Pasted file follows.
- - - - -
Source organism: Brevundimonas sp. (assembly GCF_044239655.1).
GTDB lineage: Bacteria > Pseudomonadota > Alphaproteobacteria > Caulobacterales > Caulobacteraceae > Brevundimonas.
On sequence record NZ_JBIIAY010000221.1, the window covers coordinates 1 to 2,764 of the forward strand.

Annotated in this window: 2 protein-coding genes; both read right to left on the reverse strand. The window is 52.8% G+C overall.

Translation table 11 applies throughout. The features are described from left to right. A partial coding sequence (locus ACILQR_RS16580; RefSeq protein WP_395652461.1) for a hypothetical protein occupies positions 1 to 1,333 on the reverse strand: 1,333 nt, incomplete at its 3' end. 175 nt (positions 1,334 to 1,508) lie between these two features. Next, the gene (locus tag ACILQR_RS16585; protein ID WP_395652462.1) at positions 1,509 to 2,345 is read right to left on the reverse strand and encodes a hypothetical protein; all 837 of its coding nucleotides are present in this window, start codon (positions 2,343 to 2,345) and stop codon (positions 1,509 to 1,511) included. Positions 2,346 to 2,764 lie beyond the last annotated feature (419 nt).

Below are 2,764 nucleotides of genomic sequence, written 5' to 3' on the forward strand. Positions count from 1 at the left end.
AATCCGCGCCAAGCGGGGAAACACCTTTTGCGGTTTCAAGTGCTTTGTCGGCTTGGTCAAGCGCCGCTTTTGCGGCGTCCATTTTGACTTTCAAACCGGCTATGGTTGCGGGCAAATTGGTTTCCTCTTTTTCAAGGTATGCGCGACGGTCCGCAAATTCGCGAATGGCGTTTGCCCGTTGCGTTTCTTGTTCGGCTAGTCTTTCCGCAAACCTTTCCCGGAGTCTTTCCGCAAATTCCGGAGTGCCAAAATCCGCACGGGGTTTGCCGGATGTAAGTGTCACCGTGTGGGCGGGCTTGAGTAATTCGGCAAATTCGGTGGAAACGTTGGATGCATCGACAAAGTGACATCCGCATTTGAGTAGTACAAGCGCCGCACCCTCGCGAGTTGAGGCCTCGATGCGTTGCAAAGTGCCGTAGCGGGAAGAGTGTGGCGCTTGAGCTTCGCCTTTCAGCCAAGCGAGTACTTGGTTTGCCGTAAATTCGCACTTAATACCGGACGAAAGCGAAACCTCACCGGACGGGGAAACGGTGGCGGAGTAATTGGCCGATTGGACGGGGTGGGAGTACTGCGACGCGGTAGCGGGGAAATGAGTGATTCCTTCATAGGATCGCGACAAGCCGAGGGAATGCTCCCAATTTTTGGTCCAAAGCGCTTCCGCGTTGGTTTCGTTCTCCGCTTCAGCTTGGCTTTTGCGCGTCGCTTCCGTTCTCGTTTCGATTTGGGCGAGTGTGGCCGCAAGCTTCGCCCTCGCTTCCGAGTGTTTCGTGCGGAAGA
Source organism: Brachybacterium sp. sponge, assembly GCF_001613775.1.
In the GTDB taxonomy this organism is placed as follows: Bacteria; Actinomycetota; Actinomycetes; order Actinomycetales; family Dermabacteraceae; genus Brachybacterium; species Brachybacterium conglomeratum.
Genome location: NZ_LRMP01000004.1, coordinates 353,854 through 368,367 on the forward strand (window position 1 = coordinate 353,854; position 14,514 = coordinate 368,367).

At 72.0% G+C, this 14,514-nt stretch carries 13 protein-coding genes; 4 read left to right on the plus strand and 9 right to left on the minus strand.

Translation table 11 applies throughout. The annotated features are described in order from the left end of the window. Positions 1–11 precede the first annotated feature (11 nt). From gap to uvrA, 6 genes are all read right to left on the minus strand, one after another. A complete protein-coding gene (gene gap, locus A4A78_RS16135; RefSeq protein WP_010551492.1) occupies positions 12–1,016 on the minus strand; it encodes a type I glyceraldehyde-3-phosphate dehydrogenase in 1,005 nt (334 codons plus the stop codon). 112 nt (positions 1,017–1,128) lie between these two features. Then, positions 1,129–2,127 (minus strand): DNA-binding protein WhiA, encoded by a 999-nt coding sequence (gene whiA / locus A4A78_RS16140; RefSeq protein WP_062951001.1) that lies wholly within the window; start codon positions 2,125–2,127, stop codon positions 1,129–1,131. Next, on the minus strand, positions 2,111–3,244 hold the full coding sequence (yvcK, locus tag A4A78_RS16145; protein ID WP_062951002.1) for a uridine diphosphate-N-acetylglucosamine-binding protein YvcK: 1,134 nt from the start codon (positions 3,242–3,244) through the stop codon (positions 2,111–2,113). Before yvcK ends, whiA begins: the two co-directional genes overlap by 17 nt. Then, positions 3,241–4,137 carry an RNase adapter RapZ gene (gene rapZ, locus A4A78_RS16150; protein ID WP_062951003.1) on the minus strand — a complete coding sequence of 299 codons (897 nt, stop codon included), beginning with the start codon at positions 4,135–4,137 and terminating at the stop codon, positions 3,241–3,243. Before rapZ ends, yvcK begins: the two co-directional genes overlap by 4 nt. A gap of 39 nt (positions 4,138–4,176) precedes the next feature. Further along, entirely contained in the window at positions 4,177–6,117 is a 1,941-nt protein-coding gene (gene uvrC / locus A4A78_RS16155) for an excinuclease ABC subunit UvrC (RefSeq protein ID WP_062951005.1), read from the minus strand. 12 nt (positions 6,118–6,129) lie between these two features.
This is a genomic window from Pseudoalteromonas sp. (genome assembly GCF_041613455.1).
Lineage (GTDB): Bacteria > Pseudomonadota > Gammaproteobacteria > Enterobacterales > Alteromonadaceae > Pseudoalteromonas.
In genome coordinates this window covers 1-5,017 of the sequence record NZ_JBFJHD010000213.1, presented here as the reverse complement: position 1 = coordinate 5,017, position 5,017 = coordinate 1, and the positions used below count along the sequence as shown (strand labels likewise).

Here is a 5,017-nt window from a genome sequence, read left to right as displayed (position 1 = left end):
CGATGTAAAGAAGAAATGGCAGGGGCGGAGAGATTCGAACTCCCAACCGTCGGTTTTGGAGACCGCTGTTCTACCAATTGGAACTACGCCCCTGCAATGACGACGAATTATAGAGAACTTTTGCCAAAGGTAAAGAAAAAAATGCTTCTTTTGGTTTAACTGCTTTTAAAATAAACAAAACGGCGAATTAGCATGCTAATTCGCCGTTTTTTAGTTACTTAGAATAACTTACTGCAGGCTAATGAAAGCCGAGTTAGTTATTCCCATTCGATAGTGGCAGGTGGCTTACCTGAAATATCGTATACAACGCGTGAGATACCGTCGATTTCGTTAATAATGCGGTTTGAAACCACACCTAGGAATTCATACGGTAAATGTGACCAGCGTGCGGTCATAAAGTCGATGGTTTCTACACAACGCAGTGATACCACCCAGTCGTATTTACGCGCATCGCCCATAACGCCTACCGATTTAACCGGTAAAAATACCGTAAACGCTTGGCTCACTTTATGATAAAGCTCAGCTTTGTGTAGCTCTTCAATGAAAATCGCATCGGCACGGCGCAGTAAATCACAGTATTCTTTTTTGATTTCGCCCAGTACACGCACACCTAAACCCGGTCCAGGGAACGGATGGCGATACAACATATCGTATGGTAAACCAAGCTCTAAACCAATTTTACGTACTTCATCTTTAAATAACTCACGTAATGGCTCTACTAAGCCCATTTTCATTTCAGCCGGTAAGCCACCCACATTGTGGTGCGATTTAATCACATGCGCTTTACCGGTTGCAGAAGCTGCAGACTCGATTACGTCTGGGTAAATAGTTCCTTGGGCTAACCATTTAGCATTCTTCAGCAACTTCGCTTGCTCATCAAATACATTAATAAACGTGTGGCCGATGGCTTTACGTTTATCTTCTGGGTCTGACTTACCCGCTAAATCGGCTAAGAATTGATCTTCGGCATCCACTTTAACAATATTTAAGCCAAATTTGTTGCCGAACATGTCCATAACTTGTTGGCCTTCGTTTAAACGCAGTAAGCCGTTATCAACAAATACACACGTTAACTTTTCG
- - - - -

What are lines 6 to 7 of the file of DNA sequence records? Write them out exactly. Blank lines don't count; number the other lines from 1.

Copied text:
Below are 2,764 nucleotides of genomic sequence, written 5' to 3' on the forward strand. Positions count from 1 at the left end.
AATCCGCGCCAAGCGGGGAAACACCTTTTGCGGTTTCAAGTGCTTTGTCGGCTTGGTCAAGCGCCGCTTTTGCGGCGTCCATTTTGACTTTCAAACCGGCTATGGTTGCGGGCAAATTGGTTTCCTCTTTTTCAAGGTATGCGCGACGGTCCGCAAATTCGCGAATGGCGTTTGCCCGTTGCGTTTCTTGTTCGGCTAGTCTTTCCGCAAACCTTTCCCGGAGTCTTTCCGCAAATTCCGGAGTGCCAAAATCCGCACGGGGTTTGCCGGATGTAAGTGTCACCGTGTGGGCGGGCTTGAGTAATTCGGCAAATTCGGTGGAAACGTTGGATGCATCGACAAAGTGACATCCGCATTTGAGTAGTACAAGCGCCGCACCCTCGCGAGTTGAGGCCTCGATGCGTTGCAAAGTGCCGTAGCGGGAAGAGTGTGGCGCTTGAGCTTCGCCTTTCAGCCAAGCGAGTACTTGGTTTGCCGTAAATTCGCACTTAATACCGGACGAAAGCGAAACCTCACCGGACGGGGAAACGGTGGCGGAGTAATTGGCCGATTGGACGGGGTGGGAGTACTGCGACGCGGTAGCGGGGAAATGAGTGATTCCTTCATAGGATCGCGACAAGCCGAGGGAATGCTCCCAATTTTTGGTCCAAAGCGCTTCCGCGTTGGTTTCGTTCTCCGCTTCAGCTTGGCTTTTGCGCGTCGCTTCCGTTCTCGTTTCGATTTGGGCGAGTGTGGCCGCAAGCTTCGCCCTCGCTTCCGAGTGTTTCGTGCGGAAGA